How to pay for cosmetic surgery


Cosmetic surgery is a major decision that can totally change your life, but with it comes another life-changing choice: how do you pay?

From personal loans to credit cards, there are many options that support your choice to undergo cosmetic procedures. You may also be able to cut costs, depending on the type of procedure you are considering.

How much does cosmetic surgery cost?

With Australians spending around $1 billion on cosmetic surgeries and treatments each year, the industry is booming. Depending on what you are looking for, these can range from $200 for a Botox session to over $30,000 for more elaborate procedures.

In fact, we’ve looked at some nip tuck numbers and here are some rough averages based on surgeons in Sydney, per Cosmetics:

  • Abdominoplasty: $9,000 to $18,000
  • Rhinoplasty (nose job): $8,000 to $20,000
  • Breast lift or augmentation: $6,000 to $15,000, depending on whether you get implants and the hardware chosen
  • Breast reduction: About $9,000
  • Face lift: $6,500 to $30,000, ranging from small scars to an extensive deep facelift
  • Eyelid surgery: $2,500 to $4,500 for upper or lower surgery and $4,500 to $8,000 for combined surgery

While you might have the cash on hand to pay for minor surgery, a $30,000 outlay is a lot of money for anyone who can drop everything all at once. During a consultation, your doctor will go over prices and alternatives with you to explain exactly how those costs break down.

If you are considering any type of cosmetic procedure or surgery, it is important to determine if some of the costs can be covered. Your private health insurance may reimburse you for a portion of hospitalization costs, as well as plastic surgeries deemed medically necessary. Likewise, you may be able to get a small discount from Medicare for medically essential procedures such as breast reductions and corrective rhinoplasty to improve breathing.

What are my payment options for cosmetic surgery?

You’ve thought long and hard about going into cosmetic surgery and started making plans for the new, confidence-fueled you – then there’s the less exciting side of things. Your main payment options are:

  • Medical loans – One of the most common ways to pay for surgery is to take out a medical loan. Many lenders offer loans specific to cosmetic surgery, and your consultation may direct you to specific providers. These work in the same way as other personal loans, but are often offered by specialist lenders who are more familiar with the ins and outs of medical financing.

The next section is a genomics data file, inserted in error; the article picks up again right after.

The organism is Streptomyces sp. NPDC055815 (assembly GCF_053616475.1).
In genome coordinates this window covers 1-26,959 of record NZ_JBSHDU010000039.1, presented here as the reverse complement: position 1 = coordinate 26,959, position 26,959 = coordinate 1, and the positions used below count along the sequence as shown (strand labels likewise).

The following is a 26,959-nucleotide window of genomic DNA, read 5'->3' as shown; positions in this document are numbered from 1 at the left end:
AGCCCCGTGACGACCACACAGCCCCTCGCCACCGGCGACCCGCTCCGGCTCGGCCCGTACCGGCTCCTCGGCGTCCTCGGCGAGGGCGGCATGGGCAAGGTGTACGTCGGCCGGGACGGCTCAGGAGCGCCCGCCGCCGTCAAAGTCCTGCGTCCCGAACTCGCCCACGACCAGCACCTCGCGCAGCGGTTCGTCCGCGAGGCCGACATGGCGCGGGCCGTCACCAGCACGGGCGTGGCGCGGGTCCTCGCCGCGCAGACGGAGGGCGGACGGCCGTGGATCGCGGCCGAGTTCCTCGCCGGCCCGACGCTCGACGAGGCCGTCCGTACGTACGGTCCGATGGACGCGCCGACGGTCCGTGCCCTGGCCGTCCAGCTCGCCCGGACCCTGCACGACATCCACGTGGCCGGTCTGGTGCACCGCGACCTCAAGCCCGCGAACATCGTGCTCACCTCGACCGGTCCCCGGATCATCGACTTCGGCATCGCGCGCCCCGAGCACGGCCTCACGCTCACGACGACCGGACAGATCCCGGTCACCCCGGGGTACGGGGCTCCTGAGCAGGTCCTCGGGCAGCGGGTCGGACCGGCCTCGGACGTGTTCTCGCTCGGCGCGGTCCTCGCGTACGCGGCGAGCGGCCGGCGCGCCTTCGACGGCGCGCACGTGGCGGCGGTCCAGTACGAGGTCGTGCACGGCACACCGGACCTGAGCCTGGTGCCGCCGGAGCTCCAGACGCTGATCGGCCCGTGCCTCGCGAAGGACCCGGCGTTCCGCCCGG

• Credit card – Depending on your credit limit and the cost of your procedure, you may be able to pay for cosmetic surgery on your credit card. It’s important to remember that you’ll pay interest on anything you don’t repay within the scheduled period, so it may be worth comparing low-rate cards to medical loan rates.
  • Savings – If you have savings to spare, this is a way to pay for a procedure without incurring interest. This keeps the cost at the originally agreed price. That said, paying off a credit card or personal loan can be a great way to boost your credit score.

If your surgery is classified as life-saving or medically necessary and you have no other way to pay for it, you may also be able to access an early release from your superannuation funds for compassionate reasons. The process for this is described by the australian tax office. As this money is for your retirement, it is usually an option of last resort.

Are there other costs to keep in mind with plastic surgery?

As with any surgery, there may be other costs to consider in addition to the initial surgeon’s fee.

Your surgeon will most likely try to include the majority of associated costs in their estimate, but medical procedures are unpredictable and can often exceed expectations.

Things to keep in mind include a bill from the anesthesiologist, who can charge around $600 per hour, and the price of different implants. If there are any unexpected additional checks or additional dressings required, you may incur additional charges.

There are also costs outside the surgeon’s office. If you end up with a whole new bra size, for example, that will mean a fun new opportunity to spend on lingerie. Similarly, a tummy tuck or liposuction could mean you need a whole new wardrobe.

Small upkeep and fun costs are always the ones that catch us – so it’s more important than ever to create a budget and stick to it!

If you’re interested in a cosmetic surgery loan, take a look at some of the best personal loans from Mozo.


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